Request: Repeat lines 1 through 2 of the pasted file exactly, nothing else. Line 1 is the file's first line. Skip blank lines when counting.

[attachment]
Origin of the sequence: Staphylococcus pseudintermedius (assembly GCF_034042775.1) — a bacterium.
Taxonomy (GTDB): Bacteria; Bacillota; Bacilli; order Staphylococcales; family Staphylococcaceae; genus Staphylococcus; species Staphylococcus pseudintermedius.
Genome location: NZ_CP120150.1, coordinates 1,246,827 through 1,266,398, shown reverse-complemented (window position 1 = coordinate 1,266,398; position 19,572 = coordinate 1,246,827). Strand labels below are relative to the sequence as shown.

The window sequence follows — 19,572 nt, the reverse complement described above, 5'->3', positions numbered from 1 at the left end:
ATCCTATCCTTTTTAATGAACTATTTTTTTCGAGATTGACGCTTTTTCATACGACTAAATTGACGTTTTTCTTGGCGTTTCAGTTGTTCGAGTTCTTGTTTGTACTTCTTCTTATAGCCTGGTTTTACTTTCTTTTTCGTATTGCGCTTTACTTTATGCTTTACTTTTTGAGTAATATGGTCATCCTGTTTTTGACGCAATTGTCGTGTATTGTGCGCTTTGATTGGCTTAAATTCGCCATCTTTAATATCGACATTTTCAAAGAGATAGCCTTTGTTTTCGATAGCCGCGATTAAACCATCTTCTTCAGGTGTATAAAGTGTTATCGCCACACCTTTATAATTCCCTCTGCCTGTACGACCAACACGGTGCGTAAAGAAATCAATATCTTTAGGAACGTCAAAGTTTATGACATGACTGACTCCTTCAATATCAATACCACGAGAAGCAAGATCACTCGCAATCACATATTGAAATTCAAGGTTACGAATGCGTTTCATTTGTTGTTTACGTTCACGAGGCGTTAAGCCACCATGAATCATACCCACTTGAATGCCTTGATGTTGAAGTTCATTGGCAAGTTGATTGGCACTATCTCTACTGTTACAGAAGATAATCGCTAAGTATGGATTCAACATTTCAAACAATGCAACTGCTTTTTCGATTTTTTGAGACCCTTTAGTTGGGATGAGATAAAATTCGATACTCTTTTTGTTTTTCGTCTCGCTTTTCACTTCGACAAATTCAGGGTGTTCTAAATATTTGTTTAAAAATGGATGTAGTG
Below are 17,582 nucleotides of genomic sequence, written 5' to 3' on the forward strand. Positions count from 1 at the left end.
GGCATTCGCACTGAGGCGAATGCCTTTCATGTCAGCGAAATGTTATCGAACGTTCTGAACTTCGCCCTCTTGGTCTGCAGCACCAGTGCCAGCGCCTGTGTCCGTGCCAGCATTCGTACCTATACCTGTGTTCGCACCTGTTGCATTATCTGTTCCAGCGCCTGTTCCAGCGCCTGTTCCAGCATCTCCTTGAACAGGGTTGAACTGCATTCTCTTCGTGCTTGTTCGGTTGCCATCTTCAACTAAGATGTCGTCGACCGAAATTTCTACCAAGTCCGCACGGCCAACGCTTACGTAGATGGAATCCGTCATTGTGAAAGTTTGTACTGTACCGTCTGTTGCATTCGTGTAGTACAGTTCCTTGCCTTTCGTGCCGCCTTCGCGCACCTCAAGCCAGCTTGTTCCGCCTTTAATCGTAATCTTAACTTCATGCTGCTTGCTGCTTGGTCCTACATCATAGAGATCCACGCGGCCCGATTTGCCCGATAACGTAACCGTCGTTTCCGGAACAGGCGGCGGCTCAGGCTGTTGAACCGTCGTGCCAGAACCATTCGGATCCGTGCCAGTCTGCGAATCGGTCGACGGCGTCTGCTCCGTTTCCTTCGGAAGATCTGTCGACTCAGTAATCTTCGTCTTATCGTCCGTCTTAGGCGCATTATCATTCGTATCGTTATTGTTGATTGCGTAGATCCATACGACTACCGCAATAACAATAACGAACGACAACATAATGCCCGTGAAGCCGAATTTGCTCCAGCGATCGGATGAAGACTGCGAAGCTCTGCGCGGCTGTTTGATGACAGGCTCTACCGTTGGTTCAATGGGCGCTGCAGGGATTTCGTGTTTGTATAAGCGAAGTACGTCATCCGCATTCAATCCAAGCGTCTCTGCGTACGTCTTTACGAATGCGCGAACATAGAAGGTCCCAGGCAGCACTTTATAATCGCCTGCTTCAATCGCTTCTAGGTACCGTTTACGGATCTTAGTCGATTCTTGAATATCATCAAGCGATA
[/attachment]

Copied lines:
Origin of the sequence: Staphylococcus pseudintermedius (assembly GCF_034042775.1) — a bacterium.
Taxonomy (GTDB): Bacteria; Bacillota; Bacilli; order Staphylococcales; family Staphylococcaceae; genus Staphylococcus; species Staphylococcus pseudintermedius.